In the last two decades the automotive business has become a global, multi-location industry. The pace of this transition from largely national markets and national manufacturing to global manufacturing for increasingly global markets has been astonishingly rapid and today’s economic crisis, accompanied by sharply falling sales and pro¬ts, is only likely to speed up this transition as companies seek ways to increase revenues and reduce costs.
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The ¬nancial and economic turmoil of recent months has hit many businesses hard, but none harder than the automotive industry. Suppliers in particular are under intense cost pressure, forcing them to look for new low-cost patterns of sourcing and manufacturing. Latest research into Location Strategy suggests that if suppliers cannot devise integrated location strategies that embrace risk as well as cost, in the longer term they may lose out. Although overall capital ¬‚ows to emerging economies fell in 2008 amid economic crisis, foreign direct investment actually increased* and continues to grow today. Understandably auto suppliers making these investments are driven primarily by growth and cost considerations.
Since 2005 the potential of emerging markets as operational locations has grown, as suppliers and assemblers see increasing sales, manufacturing and R&D opportunities in potentially growing markets such as China, India and Russia. Interest in established emerging market destinations such as Brazil has revived. And the traffic of globalization flows in all directions.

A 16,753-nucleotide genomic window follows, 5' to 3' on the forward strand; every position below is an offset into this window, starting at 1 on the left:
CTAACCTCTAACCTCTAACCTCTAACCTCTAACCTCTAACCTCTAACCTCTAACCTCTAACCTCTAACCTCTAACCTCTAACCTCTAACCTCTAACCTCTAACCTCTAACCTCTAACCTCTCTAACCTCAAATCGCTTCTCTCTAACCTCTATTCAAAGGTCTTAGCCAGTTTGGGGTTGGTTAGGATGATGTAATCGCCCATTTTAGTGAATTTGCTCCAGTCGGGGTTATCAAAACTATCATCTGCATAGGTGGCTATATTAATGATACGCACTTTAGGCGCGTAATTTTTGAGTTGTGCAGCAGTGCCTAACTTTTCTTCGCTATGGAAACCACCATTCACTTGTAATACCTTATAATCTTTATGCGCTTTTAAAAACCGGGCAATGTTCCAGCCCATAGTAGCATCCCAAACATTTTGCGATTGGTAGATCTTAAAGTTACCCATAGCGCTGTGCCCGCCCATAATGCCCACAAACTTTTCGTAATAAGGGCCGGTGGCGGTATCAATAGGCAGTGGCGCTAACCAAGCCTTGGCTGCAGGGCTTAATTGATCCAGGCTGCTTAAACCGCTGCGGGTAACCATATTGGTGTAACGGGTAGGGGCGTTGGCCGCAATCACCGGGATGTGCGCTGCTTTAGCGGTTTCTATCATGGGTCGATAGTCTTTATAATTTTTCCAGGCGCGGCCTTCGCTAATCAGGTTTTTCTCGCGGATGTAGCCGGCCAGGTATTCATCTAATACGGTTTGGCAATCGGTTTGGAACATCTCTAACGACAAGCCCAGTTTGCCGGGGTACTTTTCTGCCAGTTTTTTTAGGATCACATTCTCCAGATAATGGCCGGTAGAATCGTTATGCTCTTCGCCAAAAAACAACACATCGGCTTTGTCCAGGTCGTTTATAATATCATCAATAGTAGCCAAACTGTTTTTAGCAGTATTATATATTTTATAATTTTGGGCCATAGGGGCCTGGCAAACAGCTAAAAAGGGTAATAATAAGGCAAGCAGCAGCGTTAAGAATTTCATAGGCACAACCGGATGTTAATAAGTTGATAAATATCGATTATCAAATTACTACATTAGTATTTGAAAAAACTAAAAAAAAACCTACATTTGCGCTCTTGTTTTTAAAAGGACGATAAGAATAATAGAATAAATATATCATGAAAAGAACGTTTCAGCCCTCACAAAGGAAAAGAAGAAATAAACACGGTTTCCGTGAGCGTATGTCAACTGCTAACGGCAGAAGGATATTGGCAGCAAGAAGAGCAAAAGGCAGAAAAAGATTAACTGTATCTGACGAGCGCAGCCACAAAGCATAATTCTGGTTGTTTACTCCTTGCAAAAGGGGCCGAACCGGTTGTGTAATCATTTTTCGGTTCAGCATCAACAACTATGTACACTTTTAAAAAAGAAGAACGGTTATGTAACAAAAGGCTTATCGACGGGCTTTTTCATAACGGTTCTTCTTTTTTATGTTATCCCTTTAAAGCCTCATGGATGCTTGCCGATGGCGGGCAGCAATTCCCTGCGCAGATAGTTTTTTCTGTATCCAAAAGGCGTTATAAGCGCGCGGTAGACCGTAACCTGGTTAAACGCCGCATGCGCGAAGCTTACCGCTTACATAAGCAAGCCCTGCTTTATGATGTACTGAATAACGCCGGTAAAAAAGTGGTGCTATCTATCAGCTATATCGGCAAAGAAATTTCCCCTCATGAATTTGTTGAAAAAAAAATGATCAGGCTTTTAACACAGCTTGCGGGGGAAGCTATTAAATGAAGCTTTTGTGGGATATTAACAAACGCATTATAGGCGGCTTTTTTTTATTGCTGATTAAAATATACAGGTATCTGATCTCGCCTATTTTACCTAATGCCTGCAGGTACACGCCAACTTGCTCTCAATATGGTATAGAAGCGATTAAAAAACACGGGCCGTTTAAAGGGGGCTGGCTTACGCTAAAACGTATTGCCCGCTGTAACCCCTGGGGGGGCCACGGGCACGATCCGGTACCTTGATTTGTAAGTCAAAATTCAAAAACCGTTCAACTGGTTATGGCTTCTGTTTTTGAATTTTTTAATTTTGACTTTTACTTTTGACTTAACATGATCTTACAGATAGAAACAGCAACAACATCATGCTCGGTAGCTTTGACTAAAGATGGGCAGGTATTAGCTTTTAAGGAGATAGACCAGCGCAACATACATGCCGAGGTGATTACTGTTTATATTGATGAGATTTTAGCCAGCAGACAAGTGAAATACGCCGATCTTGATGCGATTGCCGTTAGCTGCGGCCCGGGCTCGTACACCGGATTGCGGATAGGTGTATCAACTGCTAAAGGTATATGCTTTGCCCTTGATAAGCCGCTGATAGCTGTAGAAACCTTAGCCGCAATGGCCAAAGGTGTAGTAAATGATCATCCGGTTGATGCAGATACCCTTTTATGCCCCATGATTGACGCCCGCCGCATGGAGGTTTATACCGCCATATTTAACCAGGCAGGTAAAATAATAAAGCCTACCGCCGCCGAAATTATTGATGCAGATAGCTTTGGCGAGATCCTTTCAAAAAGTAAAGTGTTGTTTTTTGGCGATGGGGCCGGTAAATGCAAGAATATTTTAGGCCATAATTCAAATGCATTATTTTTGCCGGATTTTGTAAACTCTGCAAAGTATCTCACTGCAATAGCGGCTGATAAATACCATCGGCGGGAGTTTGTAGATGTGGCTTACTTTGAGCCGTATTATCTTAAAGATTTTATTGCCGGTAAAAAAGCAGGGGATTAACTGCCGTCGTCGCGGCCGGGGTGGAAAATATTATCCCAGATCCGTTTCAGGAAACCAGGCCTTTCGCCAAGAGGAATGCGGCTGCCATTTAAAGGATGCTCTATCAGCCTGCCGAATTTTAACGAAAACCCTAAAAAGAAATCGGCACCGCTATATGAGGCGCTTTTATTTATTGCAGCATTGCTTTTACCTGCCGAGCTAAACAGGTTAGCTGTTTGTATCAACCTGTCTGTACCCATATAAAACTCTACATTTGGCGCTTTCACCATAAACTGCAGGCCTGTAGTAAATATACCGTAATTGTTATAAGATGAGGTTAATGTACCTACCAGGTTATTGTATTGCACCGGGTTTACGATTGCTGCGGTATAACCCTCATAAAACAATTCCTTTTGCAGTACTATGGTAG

It is likely that the current downturn will cause many manufacturers to look for lower cost locations, and to refocus operations on regions where there is still economic growth. But costs and growth are not the only factors that should drive location strategy: companies should also look at their innovation needs, and at the opportunities for balancing risk in global businesses.
Lower risk makes globalization more attractive: it is a ‘pull factor’. Higher costs make globalization a necessity: this is a ‘push factor’. Costs have also risen sharply. Despite recent falls, the average costs of industrial raw materials and energy are high and likely to remain high. In the longer term the cost of innovation has continued to rise while the return from individual product models has declined. In the context of recession and falling sales in many large economies, companies have to seek ways of achieving drastic improvements in their long-term cost and revenue structures. Globalization of operations remains one of the most important ways of meeting this cost pressure.